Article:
If you’re unhappy now, taking steps to find a way to increase that happiness should be a priority. Consider talking with a mental health expert (it may even be covered by your insurance for free!). Try journaling. Talk to your friends and family about what makes them happy. Find ways to practice gratitude. Make a list of goals you want to accomplish.

There is no prescription for happiness, and FIRE isn’t one either. Find what makes you happy and find a way to do that the rest of your life.

What would you describe as healthy fire or unhealthy fire?

Adam

About Adam

Hi, I'm Adam! I help millennials invest to reach financial independence sooner than they ever thought possible. Want to see what you could do to reach FI sooner? You're in the right place!

13 Comments

I could not agree more. People that hate, hate, hate (sorry Suze) their work may not be ready to early retire. I loved my job for most of my career and since I retired I love my new life even more. But I had already found a way to be happy every day, and I fear that people who are chronically unhappy have a bigger issue than a crappy job. That was an excellent post!

Sounds like a key point for sure – finding a way to enjoy things you don’t love.

I LOVE this. You are so right about building your life first then saving for it. I really like my job now, and when I tell people about my FIRE goals, they’re often shocked since most people don’t think loving your job and “being retired” make sense in the same sentence. But its not that I want to quit- its that I want the ability to not have to work to live. I want to have more time to do the things I want to do though, so even if I’m working, I would love to be able to cut back to part time or less stress to spend time with my family.

I really hope this documentary gets that point across- that FIRE is definitely more about the FI than the RE.

> its not that I want to quit- its that I want the ability to not have to work to live

Sounds like a great way to think about it for sure. Much more healthy to work towards options rather than work towards quitting.

That’s a great way to think about it and it’s how I describe my approach to people all the time. Sitting around doing nothing is not an appealing thought for me, although I could see myself doing something totally different and unrelated to my current career someday. It’s all about the freedom of choice. Maybe I’ll keep doing what I’m doing forever, but having the option to change my mind about that is what I’m working for.

It’s an interesting conflict, because a lot of the high-paying jobs that will get you to FIRE quicker (law, tech, finance) are also the ones that actively make people miserable. Conversely, the choices that make a lot of people happier (going part-time work, staying home with kids) cut down on the income, and push out the FIRE date.

Very true. More flexibility usually means lower income, but higher satisfaction. For those that are in those jobs they’re miserable in (or maybe miserable in the lack of flexbility / high hours) there’s sometimes the option of finding lower-paying jobs that have fewer hours.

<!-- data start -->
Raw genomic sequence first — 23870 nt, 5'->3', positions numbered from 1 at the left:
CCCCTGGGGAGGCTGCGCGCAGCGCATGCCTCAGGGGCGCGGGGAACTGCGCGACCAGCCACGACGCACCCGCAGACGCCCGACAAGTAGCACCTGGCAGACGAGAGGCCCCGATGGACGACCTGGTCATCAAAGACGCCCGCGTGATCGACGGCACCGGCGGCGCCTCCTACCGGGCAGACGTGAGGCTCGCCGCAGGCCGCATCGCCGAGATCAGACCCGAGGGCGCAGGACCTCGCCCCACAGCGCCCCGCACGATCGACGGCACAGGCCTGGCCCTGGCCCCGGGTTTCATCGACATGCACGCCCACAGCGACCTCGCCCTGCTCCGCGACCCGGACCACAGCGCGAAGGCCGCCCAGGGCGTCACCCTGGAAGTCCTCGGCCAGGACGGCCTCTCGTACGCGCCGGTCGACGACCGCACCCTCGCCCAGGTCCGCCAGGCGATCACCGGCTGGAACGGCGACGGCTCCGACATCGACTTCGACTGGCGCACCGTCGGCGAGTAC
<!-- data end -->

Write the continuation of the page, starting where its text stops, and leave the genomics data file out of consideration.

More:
Not always an option at the same employer, but if there are other employers out there that could offer this it can be an option.

I like the concept of healthy FIRE. One issue I have is that personally, after 8 years out of the workplace, I prefer moving from one challenge to another. The variety is very exciting. Because of that, I can’t say that I knew beforehand what I was going “TO”. Your idea of earning time is good. But I have to say, at least for me, much as I enjoyed my job in engineering, the long hours and commute left little room for finding that healthy spot. My work was unhealthy. FIRE has been very healthy.

I can definitely identify with variety as something that helps keep interest. Finding hobbies with a bunch of variety as part of them has been helpful for me, but few and far between.

What’s important about money to you?” I asked a prospective client who came to me for some advice. To which they replied “Well I’d rather be rich and unhappy than poor and unhappy”.

On the surface this sounds a valid and reasonable response. It also reflects our modern day society’s appetite and drive for achievement, however rather than helping us it may be deceiving us of what maybe a better way.

In a radical experiment to embrace wholeness in my life rather than happiness, so far I have experienced less stress, greater focus, a higher tolerance to say no, greater enjoyment and energy to do the activities of a person fulfilled.

Wholeness simply means complete, lacking nothing, entire, undivided and uninjured. It evolves, gives and is regenerative. Wholeness “becomes” rather than “strives” and by default it naturally purges itself from impurities, through ones thoughts and actions.

In the past my pursuit for happiness was a roller coaster of emotions that left me exhausted, burnt out and depressed.

Today I am inspired to exercise daily because it make me feel more whole. The by-product of this is I drink more water, eat healthier and by default (not focus) my weight is reducing.

I am also inspired to write about my discoveries and journey because it also makes me feel more whole. The by-product is I feel more accountable to myself, I personally grow and have the opportunity to positively help others.

So many great personal insights here. Finding that keystone habit (exercise & writing in your case) have so many great cascading results. It feels as though thinking about a “happy future someday” becomes a placebo that doesn’t actually improve current life.

You raise some great points for discussion.

A lot of the blogs I’ve read lack the balance necessary to have a better life. I love what you said to those who use hate for their jobs as the reason for FIRE. How about finding another one that’s better? It seems to me there are far more people happy with their jobs than not. I realize that’s almost countercultural to FIRE. In my experience, it’s true.

If we’re running FROM something rather than TO something, my guess is we’ll be unhappy when we arrive.

Balance is the key IMO.

> If we’re running FROM something rather than TO something, my guess is we’ll be unhappy when we arrive.

That’s a great description of it! You might run fast when you’re running FROM something, but if you’re running TO something you’ll be able to go so much farther.